Joint military exercise
The first-ever joint military exercise between Nepal and China that kicked off in Kathmandu on Sunday is a milestone. Until now, Nepal had held such military drills only with the US and India.
China was a curious omission considering its enormous strategic importance for Nepal, next only to India. But it isn’t hard to discern that there has been added impetus on strengthening Nepal-China relations, from both the sides, after last year’s border blockade. In its aftermath, the government of KP Oli signed historic trade and transit agreements with China, which for the first time allowed Nepal a direct passage to the sea via Chinese territories. According to another agreement, Nepal would henceforth import a third of its fuel needs from the northern neighbor, again breaking India’s monopoly. It is true that following the ouster of Oli and his replacement by Pushpa Kamal Dahal as prime minister some of the momentum on strengthening Nepal-China ties was lost. Unhappy with Nepal’s lackluster commitment to implement recent bilateral deals, China even cancelled the planned Nepal visit of Chinese President Xi Jinping. The start of the joint military exercises between Nepal and Chinese armies will, hopefully, give new impetus to the stalled Nepal-China ties.
The joint military drills also carry a huge symbolic value. For Nepal, it is an unmistakable way of asserting its sovereign and independent status before the rest of the world. We are saying to the outside world that Nepal does not accept the characterization of it falling under the ‘sphere of influence’ of this or that country and our planners and policymakers will do what they deem is in the country’s best interest. This does not mean jumping from the democratic Indian camp to the communist Chinese camp; it is not in Nepal’s interest to be seen as unduly close to any of its two neighbors. Maintaining a calibrated balance between the influence of India and China in Nepal is rather the right strategy. Nor it is just a matter of India and China. Our army already conducts joint military exercises with the US. There is no reason it cannot do the same with powerful European countries like Germany and France and even Asian giants like Japan. The pursuit of diplomacy through armed forces has also become vital because more and more countries these days face common trans-national problems like terrorism and insurgency.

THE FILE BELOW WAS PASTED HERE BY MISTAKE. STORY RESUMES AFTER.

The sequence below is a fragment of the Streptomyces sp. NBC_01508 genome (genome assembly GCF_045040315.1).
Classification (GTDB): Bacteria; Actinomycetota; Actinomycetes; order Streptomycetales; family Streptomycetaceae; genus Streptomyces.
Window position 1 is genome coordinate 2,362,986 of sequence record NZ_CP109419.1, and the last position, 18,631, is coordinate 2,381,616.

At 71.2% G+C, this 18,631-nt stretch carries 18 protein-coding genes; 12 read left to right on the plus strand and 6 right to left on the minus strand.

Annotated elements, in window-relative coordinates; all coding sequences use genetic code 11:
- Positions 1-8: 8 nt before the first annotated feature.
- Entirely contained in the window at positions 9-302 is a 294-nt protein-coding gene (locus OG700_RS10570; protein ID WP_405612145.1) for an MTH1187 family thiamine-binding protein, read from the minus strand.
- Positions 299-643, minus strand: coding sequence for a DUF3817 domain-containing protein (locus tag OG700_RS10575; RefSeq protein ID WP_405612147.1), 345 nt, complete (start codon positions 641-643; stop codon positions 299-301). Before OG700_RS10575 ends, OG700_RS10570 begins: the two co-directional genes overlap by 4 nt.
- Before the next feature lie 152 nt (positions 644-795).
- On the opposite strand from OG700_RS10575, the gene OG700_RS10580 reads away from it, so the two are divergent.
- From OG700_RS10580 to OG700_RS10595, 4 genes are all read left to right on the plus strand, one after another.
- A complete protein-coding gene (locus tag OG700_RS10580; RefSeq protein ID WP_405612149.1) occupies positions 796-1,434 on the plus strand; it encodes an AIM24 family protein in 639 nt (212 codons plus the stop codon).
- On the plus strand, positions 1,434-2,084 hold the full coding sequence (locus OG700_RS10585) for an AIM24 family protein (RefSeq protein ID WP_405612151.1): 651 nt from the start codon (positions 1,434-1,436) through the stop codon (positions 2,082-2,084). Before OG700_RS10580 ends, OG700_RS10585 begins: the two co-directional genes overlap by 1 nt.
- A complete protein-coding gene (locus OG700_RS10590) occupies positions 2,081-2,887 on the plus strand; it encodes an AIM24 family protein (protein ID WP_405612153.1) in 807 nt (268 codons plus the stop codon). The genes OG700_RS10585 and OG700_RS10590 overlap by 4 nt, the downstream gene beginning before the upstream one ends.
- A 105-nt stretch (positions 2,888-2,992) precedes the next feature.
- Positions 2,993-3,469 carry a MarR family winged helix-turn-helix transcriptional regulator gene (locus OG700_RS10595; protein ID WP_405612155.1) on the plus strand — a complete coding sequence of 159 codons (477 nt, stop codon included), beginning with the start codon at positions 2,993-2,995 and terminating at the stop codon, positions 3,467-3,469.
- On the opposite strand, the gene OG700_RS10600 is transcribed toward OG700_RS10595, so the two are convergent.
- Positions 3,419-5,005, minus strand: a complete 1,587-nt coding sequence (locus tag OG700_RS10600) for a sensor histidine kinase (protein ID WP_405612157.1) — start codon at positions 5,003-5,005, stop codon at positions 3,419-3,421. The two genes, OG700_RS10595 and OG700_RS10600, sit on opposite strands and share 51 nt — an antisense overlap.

It is clear that the only way the world will be able to effectively deal with the growing global threat of terrorism is through extensive sharing of logistics and intelligence among security agencies. This is why even the latest Nepal-China joint military drills focus on counter-terrorism and counter-insurgency. Security forces are also deployed around the world in post-disaster rescue and rebuilding exercises, and here too they have a lot to learn from each other. Perhaps Nepal Army can share its role in post-earthquake scenario in Nepal and how the army helps with the country’s major infrastructure projects. In return, such military exercises will also allow our army to learn a lot from its foreign counterparts. Nepal’s military engagements with the rest of the world, China included, are not directed against any particular country. They are rather motivated by a cool-headed calculation of Nepal’s interests and this calculation is not influenced by anyone. It is important for Nepal’s friends to understand this.